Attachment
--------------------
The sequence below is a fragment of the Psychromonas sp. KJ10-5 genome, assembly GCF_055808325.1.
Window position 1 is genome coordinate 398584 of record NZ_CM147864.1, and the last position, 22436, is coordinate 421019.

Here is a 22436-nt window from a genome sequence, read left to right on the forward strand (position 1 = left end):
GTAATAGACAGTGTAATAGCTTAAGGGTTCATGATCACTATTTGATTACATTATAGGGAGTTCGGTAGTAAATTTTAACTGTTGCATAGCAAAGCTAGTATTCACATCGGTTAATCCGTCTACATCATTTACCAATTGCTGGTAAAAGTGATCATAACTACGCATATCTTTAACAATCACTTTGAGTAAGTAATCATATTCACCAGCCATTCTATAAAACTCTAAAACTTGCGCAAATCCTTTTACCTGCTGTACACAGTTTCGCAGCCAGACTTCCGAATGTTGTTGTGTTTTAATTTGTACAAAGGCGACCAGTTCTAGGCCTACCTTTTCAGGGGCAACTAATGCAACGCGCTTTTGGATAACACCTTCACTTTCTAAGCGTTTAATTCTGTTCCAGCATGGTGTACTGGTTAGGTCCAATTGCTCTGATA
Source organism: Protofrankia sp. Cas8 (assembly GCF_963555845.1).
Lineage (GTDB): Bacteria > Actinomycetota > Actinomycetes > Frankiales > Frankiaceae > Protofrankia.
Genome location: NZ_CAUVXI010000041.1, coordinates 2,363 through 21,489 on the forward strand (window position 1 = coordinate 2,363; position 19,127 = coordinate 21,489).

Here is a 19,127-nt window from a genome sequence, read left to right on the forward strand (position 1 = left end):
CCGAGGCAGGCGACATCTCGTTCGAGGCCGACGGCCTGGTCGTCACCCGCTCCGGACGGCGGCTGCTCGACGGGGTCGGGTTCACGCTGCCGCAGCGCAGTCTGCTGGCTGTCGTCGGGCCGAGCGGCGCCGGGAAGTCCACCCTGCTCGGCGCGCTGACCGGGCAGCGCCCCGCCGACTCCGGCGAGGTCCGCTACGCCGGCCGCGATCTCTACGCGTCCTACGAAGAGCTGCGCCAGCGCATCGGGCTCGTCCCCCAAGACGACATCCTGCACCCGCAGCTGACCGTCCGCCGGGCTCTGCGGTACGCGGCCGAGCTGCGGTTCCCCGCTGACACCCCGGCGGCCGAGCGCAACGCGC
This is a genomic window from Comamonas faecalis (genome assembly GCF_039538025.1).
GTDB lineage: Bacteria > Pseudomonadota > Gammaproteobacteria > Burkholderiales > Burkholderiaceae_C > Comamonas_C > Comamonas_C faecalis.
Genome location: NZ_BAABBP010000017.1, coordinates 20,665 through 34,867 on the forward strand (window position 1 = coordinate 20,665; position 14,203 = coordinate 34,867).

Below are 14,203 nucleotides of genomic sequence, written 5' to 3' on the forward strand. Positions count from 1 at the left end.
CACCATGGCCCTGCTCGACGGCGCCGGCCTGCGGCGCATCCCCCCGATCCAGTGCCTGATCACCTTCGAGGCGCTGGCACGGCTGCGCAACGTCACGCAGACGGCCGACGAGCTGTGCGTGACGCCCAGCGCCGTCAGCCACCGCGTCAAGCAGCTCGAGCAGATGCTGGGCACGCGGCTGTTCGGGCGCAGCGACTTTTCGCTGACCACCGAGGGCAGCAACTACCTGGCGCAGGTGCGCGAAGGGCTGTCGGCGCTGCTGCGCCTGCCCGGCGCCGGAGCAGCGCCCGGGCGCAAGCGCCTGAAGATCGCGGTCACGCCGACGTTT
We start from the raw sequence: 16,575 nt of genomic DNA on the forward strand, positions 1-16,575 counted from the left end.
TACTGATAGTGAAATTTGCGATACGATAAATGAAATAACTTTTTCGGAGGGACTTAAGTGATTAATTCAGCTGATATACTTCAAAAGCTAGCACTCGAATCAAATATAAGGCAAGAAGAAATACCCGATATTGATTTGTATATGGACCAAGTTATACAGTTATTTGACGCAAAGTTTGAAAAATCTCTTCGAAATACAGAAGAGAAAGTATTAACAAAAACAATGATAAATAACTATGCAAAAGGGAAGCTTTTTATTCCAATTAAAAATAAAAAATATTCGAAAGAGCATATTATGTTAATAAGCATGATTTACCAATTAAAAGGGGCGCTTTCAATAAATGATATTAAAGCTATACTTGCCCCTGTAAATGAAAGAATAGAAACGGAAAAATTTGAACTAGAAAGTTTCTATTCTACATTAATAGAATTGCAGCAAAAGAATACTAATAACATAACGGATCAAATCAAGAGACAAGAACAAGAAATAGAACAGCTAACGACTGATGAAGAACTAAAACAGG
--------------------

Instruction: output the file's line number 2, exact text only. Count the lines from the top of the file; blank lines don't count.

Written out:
Window position 1 is genome coordinate 398584 of record NZ_CM147864.1, and the last position, 22436, is coordinate 421019.